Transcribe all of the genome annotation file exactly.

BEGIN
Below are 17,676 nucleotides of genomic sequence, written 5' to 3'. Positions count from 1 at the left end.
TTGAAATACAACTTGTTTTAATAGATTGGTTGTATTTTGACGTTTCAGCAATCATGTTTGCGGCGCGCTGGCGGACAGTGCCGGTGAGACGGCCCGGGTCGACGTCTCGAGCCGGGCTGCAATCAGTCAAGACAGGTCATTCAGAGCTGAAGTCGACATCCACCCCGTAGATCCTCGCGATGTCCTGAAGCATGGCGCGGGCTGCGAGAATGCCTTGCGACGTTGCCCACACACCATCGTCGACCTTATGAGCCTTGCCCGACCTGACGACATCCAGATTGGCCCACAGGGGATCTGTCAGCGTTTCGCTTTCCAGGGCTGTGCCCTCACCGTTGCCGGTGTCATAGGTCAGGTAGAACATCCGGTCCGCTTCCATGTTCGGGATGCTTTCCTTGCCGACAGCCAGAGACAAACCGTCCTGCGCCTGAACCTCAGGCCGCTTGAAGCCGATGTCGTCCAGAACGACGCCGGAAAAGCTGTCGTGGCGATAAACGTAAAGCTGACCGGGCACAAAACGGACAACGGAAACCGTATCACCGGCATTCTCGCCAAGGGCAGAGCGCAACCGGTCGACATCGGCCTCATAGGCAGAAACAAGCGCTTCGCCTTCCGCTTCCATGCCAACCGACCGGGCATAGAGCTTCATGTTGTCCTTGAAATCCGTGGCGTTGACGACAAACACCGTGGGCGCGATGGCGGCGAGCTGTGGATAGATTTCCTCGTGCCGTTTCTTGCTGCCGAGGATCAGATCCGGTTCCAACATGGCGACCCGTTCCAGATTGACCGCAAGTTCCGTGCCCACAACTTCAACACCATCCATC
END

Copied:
Below are 17,676 nucleotides of genomic sequence, written 5' to 3'. Positions count from 1 at the left end.
TTGAAATACAACTTGTTTTAATAGATTGGTTGTATTTTGACGTTTCAGCAATCATGTTTGCGGCGCGCTGGCGGACAGTGCCGGTGAGACGGCCCGGGTCGACGTCTCGAGCCGGGCTGCAATCAGTCAAGACAGGTCATTCAGAGCTGAAGTCGACATCCACCCCGTAGATCCTCGCGATGTCCTGAAGCATGGCGCGGGCTGCGAGAATGCCTTGCGACGTTGCCCACACACCATCGTCGACCTTATGAGCCTTGCCCGACCTGACGACATCCAGATTGGCCCACAGGGGATCTGTCAGCGTTTCGCTTTCCAGGGCTGTGCCCTCACCGTTGCCGGTGTCATAGGTCAGGTAGAACATCCGGTCCGCTTCCATGTTCGGGATGCTTTCCTTGCCGACAGCCAGAGACAAACCGTCCTGCGCCTGAACCTCAGGCCGCTTGAAGCCGATGTCGTCCAGAACGACGCCGGAAAAGCTGTCGTGGCGATAAACGTAAAGCTGACCGGGCACAAAACGGACAACGGAAACCGTATCACCGGCATTCTCGCCAAGGGCAGAGCGCAACCGGTCGACATCGGCCTCATAGGCAGAAACAAGCGCTTCGCCTTCCGCTTCCATGCCAACCGACCGGGCATAGAGCTTCATGTTGTCCTTGAAATCCGTGGCGTTGACGACAAACACCGTGGGCGCGATGGCGGCGAGCTGTGGATAGATTTCCTCGTGCCGTTTCTTGCTGCCGAGGATCAGATCCGGTTCCAACATGGCGACCCGTTCCAGATTGACCGCAAGTTCCGTGCCCACAACTTCAACACCATCCATC